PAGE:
Corporations love being associated with superstar athletes, big-time movie stars or popular rock bands. But H1N1?
The global H1N1 flu pandemic is proving to be a marketing bonanza for many companies that have turned the virus into a sponsorship frenzy.
From trade conventions to baseball games, mixed martial arts fights and even the Vancouver Olympics, business is booming for corporate sponsorships tied to the H1N1 virus.
On Monday, California-based Bio-Clean Inc. announced it is sponsoring Randy (The Natural) Couture in his upcoming Ultimate Fighting Championship match against Brandon Vera. The company said the sponsorship would be an excellent way to showcase its Clean Kill hand sanitizer which, it added, "is the world's best choice in the battle against H1N1."
"The company believes that Randy (The Natural) Couture embodies the All-American image of strength and intelligence that Bio-Clean's Clean Kill Personal Hand Sanitizing Weapon is designed to portray," Bio-Clean said in a press release.
In Vancouver, Terry Owen said few people had ever heard of his company, ALDA PharmaceuticalsCorp. , when it signed a sponsorship deal last summer with the Vancouver Olympics.
The deal made ALDA the first "official supplier of hand sanitizers and disinfectant cleaning products for the Games," according to Olympic organizers. Now Mr. Owen said ALDA can barely keep up with demand for its T36 hand sanitizers.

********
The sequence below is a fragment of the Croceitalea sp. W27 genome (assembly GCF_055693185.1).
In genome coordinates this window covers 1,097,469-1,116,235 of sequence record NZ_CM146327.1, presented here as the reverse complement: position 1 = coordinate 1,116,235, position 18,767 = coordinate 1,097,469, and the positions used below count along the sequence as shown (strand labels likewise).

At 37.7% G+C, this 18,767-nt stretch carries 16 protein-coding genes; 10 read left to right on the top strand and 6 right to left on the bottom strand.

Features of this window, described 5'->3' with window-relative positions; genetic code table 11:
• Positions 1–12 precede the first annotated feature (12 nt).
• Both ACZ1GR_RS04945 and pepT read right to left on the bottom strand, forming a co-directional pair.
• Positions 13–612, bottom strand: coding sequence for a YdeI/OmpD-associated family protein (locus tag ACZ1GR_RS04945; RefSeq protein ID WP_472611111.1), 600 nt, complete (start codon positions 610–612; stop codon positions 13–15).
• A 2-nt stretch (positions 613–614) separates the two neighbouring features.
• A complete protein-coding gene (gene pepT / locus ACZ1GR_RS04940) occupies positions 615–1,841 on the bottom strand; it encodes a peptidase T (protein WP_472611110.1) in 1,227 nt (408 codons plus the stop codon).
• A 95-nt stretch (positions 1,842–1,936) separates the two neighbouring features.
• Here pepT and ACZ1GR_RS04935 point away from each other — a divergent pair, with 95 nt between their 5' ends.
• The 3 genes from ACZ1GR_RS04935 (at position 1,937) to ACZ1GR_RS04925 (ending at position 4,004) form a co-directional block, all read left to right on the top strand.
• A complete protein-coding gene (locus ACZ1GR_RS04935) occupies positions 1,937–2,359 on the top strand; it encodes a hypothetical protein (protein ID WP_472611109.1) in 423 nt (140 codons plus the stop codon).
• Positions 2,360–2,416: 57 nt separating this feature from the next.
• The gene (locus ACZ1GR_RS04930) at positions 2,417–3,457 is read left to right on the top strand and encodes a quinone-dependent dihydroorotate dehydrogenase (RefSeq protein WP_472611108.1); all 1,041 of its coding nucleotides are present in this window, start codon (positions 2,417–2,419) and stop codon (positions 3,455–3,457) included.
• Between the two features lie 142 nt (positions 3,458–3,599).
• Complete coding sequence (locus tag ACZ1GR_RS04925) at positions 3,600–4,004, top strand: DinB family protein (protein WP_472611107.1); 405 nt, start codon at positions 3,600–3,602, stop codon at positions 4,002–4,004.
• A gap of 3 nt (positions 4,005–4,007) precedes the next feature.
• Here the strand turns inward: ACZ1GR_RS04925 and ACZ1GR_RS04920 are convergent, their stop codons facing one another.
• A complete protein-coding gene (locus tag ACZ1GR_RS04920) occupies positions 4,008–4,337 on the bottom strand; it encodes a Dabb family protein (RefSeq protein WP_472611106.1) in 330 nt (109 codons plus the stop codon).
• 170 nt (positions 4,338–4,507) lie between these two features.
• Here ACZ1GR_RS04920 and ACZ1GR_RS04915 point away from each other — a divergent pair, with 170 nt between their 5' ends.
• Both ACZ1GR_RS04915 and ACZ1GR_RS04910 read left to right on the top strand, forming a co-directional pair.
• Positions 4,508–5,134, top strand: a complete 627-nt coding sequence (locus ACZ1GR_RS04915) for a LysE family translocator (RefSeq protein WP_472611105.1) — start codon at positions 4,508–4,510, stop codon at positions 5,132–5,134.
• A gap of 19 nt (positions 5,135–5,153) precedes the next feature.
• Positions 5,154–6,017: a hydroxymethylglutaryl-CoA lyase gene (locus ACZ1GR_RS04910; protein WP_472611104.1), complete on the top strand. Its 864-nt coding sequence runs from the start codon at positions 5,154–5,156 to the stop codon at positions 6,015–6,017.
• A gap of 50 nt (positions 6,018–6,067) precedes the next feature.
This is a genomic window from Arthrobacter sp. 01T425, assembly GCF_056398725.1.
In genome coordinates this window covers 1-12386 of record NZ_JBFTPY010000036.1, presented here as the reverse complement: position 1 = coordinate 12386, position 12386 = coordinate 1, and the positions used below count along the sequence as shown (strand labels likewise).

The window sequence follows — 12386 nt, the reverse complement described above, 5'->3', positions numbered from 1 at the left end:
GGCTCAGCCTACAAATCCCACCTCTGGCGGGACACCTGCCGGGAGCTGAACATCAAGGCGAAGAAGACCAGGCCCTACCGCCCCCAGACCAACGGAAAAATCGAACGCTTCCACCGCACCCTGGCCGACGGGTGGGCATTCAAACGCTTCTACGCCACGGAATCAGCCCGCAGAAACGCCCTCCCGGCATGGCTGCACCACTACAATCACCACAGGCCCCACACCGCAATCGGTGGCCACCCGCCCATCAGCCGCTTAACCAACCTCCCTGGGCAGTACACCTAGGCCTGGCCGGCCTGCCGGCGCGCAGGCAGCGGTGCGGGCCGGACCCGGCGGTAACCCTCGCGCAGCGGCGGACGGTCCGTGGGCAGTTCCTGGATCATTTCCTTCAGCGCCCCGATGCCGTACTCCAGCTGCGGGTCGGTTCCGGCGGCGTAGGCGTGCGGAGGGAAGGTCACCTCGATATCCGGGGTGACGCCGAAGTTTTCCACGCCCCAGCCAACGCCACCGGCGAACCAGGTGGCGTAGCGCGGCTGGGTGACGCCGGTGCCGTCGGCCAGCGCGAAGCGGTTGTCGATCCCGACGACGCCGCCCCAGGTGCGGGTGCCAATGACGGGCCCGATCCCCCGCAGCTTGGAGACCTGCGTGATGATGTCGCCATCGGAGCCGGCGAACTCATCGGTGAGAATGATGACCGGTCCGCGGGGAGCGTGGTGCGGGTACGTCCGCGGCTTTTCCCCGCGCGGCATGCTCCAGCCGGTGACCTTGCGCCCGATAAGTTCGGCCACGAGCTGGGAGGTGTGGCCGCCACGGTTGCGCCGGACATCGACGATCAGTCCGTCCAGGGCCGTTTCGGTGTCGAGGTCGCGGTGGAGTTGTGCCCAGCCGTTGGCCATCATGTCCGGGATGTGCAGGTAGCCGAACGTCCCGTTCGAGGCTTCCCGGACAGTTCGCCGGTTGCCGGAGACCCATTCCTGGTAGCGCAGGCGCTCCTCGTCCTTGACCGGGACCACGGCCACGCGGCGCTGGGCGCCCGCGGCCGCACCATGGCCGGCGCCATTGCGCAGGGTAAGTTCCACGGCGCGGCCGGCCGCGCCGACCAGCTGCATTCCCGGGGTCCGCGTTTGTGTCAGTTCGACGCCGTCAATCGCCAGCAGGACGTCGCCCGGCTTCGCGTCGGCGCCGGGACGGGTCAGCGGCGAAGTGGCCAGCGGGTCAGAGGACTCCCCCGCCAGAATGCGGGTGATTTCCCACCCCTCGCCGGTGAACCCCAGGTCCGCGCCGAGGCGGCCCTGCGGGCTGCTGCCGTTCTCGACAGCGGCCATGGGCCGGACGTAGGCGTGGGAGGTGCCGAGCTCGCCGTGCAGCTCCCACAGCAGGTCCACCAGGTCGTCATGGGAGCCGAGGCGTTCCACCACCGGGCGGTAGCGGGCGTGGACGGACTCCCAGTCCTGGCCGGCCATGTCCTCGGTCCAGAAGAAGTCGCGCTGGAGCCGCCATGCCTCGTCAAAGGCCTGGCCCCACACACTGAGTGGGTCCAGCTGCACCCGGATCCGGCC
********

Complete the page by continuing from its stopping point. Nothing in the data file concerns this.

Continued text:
"With the H1N1 pandemic coming at the same time [as the sponsorship deal]and there being kind of a shortage of hand sanitizers in the market right now, everything has really kind of aligned in our favour," Mr. Owen said Monday. "Nobody had heard of us and we went basically from zero to hero overnight with the [Olympic]sponsorship. It was a huge big deal for us."
Fear of H1N1 and other potential health hazards prompted organizers of the 2010 Cable Show in Los Angeles to offer a sponsorship spot for the convention's "official hand sanitizer."
For $20,000 (U.S.), "your brand appears on individual-size hand sanitizer bottles distributed at registration and the information kiosks throughout the convention centre," the organizers said on the website of the convention, which brings together hundreds of cable television and telecommunications companies. "It's a novel and highly appreciated sponsorship vehicle that will keep you top of mind (and close at hand) throughout the show."
Convention planner MaryBeth Powers, who runs Virginia-based Planning Powers, offers "H1N1 sponsorship ideas" on her website. "Sponsors can benefit from the worries of Swine Flu (H1N1)," she says. "Have your sponsors donate personal-size antibacterial gel bottles, wipes and/or a packet of tissues. Your meeting attendees will love them."
Then there's Vi-Jon Inc., a St. Louis-based company that makes Germ-X hand sanitizers. The company not only features extensive material about H1N1 on its website, but also sponsored a bike race this year, with Germ-X as the official hand sanitizer, and ran ads during broadcasts of St. Louis Cardinals baseball games featuring the product as the team's "preferred hand sanitizer."
"When it comes to fighting germs, you have to play hardball," the team's play-by-play announcer John Rooney said in the ads.
"That's why I use Germ-X, the instant hand sanitizer. I just apply Germ-X to my hands, rub it in for 15 seconds, then I'm ready to throw germs out at the plate."